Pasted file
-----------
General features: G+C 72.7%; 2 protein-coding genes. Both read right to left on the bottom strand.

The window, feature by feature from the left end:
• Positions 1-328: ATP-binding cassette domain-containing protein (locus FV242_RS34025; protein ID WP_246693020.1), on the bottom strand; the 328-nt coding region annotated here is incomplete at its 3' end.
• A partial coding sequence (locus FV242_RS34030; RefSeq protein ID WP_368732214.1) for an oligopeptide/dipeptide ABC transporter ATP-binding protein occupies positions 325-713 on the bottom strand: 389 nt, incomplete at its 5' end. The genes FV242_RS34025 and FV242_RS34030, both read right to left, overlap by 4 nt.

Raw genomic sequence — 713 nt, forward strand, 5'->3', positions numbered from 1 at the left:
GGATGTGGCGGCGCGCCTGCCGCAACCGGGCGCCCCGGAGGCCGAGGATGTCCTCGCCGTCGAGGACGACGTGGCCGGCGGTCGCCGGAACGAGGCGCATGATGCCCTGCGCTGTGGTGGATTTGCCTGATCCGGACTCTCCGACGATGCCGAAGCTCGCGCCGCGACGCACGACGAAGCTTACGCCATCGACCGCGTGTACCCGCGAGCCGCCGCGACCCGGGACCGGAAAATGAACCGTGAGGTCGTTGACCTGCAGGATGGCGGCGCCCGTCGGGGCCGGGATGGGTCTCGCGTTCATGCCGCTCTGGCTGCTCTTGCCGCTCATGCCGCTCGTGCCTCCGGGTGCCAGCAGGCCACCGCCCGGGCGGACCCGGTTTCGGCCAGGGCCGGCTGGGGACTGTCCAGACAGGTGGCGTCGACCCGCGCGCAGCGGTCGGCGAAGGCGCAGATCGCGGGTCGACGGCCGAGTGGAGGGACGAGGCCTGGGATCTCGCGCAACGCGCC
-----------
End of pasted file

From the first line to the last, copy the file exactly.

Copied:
General features: G+C 72.7%; 2 protein-coding genes. Both read right to left on the bottom strand.

The window, feature by feature from the left end:
• Positions 1-328: ATP-binding cassette domain-containing protein (locus FV242_RS34025; protein ID WP_246693020.1), on the bottom strand; the 328-nt coding region annotated here is incomplete at its 3' end.
• A partial coding sequence (locus FV242_RS34030; RefSeq protein ID WP_368732214.1) for an oligopeptide/dipeptide ABC transporter ATP-binding protein occupies positions 325-713 on the bottom strand: 389 nt, incomplete at its 5' end. The genes FV242_RS34025 and FV242_RS34030, both read right to left, overlap by 4 nt.

Raw genomic sequence — 713 nt, forward strand, 5'->3', positions numbered from 1 at the left:
GGATGTGGCGGCGCGCCTGCCGCAACCGGGCGCCCCGGAGGCCGAGGATGTCCTCGCCGTCGAGGACGACGTGGCCGGCGGTCGCCGGAACGAGGCGCATGATGCCCTGCGCTGTGGTGGATTTGCCTGATCCGGACTCTCCGACGATGCCGAAGCTCGCGCCGCGACGCACGACGAAGCTTACGCCATCGACCGCGTGTACCCGCGAGCCGCCGCGACCCGGGACCGGAAAATGAACCGTGAGGTCGTTGACCTGCAGGATGGCGGCGCCCGTCGGGGCCGGGATGGGTCTCGCGTTCATGCCGCTCTGGCTGCTCTTGCCGCTCATGCCGCTCGTGCCTCCGGGTGCCAGCAGGCCACCGCCCGGGCGGACCCGGTTTCGGCCAGGGCCGGCTGGGGACTGTCCAGACAGGTGGCGTCGACCCGCGCGCAGCGGTCGGCGAAGGCGCAGATCGCGGGTCGACGGCCGAGTGGAGGGACGAGGCCTGGGATCTCGCGCAACGCGCC